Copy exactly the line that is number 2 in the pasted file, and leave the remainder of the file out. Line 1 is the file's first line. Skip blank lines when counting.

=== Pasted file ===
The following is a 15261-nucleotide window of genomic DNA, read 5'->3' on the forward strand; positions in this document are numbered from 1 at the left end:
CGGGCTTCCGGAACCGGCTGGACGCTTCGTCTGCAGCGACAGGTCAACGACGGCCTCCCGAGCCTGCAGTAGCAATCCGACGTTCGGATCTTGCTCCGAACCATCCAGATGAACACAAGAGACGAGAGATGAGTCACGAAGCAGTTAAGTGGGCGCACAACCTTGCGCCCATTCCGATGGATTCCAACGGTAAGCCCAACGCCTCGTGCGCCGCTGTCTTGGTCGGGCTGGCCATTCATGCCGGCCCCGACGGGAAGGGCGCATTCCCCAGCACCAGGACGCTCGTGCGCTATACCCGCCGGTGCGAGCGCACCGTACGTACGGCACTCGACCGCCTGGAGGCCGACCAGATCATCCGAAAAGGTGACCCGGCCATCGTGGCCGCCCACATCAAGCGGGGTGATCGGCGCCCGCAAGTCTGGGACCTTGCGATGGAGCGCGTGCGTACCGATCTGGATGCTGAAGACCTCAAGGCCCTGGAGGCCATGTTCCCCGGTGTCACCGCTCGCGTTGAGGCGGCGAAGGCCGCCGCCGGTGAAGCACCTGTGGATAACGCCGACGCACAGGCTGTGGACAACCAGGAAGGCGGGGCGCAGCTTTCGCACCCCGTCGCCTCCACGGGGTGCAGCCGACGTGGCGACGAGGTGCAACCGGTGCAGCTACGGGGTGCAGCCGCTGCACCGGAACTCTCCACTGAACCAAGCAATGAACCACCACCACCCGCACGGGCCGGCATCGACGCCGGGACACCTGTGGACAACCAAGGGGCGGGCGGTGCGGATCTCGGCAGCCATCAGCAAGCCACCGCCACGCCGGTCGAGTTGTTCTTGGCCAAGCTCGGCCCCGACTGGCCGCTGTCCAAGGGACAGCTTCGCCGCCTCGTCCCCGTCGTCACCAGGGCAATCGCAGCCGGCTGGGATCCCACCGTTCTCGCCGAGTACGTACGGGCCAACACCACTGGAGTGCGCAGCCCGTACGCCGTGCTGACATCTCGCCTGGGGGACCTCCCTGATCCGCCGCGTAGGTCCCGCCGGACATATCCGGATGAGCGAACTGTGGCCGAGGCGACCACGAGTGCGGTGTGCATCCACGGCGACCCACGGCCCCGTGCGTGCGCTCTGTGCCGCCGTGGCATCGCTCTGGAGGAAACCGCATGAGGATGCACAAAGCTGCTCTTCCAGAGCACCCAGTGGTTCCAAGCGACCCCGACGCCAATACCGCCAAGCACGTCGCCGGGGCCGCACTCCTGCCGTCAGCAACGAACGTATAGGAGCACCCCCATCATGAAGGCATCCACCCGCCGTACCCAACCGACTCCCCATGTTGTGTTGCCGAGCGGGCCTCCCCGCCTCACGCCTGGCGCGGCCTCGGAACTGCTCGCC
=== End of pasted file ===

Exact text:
CGGGCTTCCGGAACCGGCTGGACGCTTCGTCTGCAGCGACAGGTCAACGACGGCCTCCCGAGCCTGCAGTAGCAATCCGACGTTCGGATCTTGCTCCGAACCATCCAGATGAACACAAGAGACGAGAGATGAGTCACGAAGCAGTTAAGTGGGCGCACAACCTTGCGCCCATTCCGATGGATTCCAACGGTAAGCCCAACGCCTCGTGCGCCGCTGTCTTGGTCGGGCTGGCCATTCATGCCGGCCCCGACGGGAAGGGCGCATTCCCCAGCACCAGGACGCTCGTGCGCTATACCCGCCGGTGCGAGCGCACCGTACGTACGGCACTCGACCGCCTGGAGGCCGACCAGATCATCCGAAAAGGTGACCCGGCCATCGTGGCCGCCCACATCAAGCGGGGTGATCGGCGCCCGCAAGTCTGGGACCTTGCGATGGAGCGCGTGCGTACCGATCTGGATGCTGAAGACCTCAAGGCCCTGGAGGCCATGTTCCCCGGTGTCACCGCTCGCGTTGAGGCGGCGAAGGCCGCCGCCGGTGAAGCACCTGTGGATAACGCCGACGCACAGGCTGTGGACAACCAGGAAGGCGGGGCGCAGCTTTCGCACCCCGTCGCCTCCACGGGGTGCAGCCGACGTGGCGACGAGGTGCAACCGGTGCAGCTACGGGGTGCAGCCGCTGCACCGGAACTCTCCACTGAACCAAGCAATGAACCACCACCACCCGCACGGGCCGGCATCGACGCCGGGACACCTGTGGACAACCAAGGGGCGGGCGGTGCGGATCTCGGCAGCCATCAGCAAGCCACCGCCACGCCGGTCGAGTTGTTCTTGGCCAAGCTCGGCCCCGACTGGCCGCTGTCCAAGGGACAGCTTCGCCGCCTCGTCCCCGTCGTCACCAGGGCAATCGCAGCCGGCTGGGATCCCACCGTTCTCGCCGAGTACGTACGGGCCAACACCACTGGAGTGCGCAGCCCGTACGCCGTGCTGACATCTCGCCTGGGGGACCTCCCTGATCCGCCGCGTAGGTCCCGCCGGACATATCCGGATGAGCGAACTGTGGCCGAGGCGACCACGAGTGCGGTGTGCATCCACGGCGACCCACGGCCCCGTGCGTGCGCTCTGTGCCGCCGTGGCATCGCTCTGGAGGAAACCGCATGAGGATGCACAAAGCTGCTCTTCCAGAGCACCCAGTGGTTCCAAGCGACCCCGACGCCAATACCGCCAAGCACGTCGCCGGGGCCGCACTCCTGCCGTCAGCAACGAACGTATAGGAGCACCCCCATCATGAAGGCATCCACCCGCCGTACCCAACCGACTCCCCATGTTGTGTTGCCGAGCGGGCCTCCCCGCCTCACGCCTGGCGCGGCCTCGGAACTGCTCGCC